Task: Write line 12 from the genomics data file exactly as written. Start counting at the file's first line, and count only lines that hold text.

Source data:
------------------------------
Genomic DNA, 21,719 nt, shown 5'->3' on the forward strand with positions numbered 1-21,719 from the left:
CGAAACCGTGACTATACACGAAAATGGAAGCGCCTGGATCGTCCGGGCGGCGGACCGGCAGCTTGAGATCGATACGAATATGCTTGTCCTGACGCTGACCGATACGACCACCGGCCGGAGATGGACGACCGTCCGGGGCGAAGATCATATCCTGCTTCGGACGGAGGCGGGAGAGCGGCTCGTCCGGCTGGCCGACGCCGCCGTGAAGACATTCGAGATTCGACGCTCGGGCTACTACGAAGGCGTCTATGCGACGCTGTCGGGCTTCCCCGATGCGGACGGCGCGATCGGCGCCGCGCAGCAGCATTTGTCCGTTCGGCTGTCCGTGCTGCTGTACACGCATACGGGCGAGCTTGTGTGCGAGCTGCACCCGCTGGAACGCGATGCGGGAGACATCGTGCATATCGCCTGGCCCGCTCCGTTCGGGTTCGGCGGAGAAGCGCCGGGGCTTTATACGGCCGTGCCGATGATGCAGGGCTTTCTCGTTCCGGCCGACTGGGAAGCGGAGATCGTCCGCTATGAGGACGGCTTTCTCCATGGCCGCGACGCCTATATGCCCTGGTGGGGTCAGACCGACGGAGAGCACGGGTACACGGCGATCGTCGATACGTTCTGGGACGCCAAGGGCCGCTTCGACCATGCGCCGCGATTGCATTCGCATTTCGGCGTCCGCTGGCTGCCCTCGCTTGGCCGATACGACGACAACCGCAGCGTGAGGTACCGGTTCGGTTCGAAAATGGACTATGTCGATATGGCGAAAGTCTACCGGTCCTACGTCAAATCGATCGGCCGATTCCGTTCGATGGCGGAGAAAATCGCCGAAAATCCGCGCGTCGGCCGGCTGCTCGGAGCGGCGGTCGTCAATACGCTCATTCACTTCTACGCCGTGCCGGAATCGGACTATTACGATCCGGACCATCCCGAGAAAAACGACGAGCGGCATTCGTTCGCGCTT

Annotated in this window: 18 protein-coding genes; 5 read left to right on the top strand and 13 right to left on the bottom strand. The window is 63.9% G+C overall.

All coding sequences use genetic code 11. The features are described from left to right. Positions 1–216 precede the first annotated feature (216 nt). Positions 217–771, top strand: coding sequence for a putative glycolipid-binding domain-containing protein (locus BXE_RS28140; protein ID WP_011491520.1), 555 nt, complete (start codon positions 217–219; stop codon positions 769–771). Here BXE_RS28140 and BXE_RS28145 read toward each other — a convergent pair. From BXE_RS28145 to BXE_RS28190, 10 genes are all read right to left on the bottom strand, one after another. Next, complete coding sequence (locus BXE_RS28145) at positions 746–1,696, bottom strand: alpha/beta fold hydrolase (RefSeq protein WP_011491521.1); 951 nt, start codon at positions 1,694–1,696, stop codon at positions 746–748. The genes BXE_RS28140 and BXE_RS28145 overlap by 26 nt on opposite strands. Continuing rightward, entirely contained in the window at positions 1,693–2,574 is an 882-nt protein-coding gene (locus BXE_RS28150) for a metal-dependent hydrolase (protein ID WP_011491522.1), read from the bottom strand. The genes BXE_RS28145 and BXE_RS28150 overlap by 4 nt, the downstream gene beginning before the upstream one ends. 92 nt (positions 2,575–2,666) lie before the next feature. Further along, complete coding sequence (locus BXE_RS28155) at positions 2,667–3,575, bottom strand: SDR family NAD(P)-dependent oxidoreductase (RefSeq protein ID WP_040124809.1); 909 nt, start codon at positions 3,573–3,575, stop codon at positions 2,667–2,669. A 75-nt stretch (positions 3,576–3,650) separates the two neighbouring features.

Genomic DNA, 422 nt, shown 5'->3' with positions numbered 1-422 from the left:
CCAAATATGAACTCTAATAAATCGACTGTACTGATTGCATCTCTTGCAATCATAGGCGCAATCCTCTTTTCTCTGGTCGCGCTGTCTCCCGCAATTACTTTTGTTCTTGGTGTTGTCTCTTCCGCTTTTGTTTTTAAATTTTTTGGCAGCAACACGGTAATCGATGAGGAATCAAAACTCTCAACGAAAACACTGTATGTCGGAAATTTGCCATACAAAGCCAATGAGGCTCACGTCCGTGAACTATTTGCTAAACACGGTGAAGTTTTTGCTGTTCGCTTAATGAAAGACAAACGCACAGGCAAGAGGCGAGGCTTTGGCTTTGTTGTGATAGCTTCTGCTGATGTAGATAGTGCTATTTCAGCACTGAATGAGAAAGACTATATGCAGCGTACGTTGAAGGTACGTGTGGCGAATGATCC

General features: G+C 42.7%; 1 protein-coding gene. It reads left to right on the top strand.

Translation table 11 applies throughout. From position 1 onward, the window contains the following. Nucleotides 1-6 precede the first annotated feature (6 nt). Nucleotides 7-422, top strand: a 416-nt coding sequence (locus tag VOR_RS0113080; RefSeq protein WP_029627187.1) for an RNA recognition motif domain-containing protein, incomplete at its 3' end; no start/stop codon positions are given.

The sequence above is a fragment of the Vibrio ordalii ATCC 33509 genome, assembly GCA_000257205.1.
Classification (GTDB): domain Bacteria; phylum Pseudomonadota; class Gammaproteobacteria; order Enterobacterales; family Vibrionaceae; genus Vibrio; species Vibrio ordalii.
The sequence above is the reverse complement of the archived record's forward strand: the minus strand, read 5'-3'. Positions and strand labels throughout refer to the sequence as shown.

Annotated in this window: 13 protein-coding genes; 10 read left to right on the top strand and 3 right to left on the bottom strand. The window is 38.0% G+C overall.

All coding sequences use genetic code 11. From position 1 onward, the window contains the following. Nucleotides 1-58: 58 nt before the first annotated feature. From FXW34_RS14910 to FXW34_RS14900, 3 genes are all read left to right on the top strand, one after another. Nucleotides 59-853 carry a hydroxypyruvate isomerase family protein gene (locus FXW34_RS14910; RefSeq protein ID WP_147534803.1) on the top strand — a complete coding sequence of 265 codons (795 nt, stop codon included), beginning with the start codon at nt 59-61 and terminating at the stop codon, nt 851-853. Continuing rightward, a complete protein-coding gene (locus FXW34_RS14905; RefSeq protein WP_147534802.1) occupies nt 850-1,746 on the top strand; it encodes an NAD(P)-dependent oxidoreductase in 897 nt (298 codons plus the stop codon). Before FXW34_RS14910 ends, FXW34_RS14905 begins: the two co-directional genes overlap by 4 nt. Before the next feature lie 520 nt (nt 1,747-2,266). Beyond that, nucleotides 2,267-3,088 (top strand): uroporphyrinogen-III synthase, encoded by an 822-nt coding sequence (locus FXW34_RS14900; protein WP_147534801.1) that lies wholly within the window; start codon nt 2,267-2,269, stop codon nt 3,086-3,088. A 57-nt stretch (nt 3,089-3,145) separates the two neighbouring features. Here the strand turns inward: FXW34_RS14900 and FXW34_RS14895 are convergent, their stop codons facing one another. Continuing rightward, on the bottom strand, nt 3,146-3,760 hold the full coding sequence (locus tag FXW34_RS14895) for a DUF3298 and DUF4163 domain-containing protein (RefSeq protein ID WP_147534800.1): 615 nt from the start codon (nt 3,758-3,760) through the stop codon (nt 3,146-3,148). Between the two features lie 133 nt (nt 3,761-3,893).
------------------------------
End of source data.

Annotated in this window: 13 protein-coding genes; 10 read left to right on the top strand and 3 right to left on the bottom strand. The window is 38.0% G+C overall.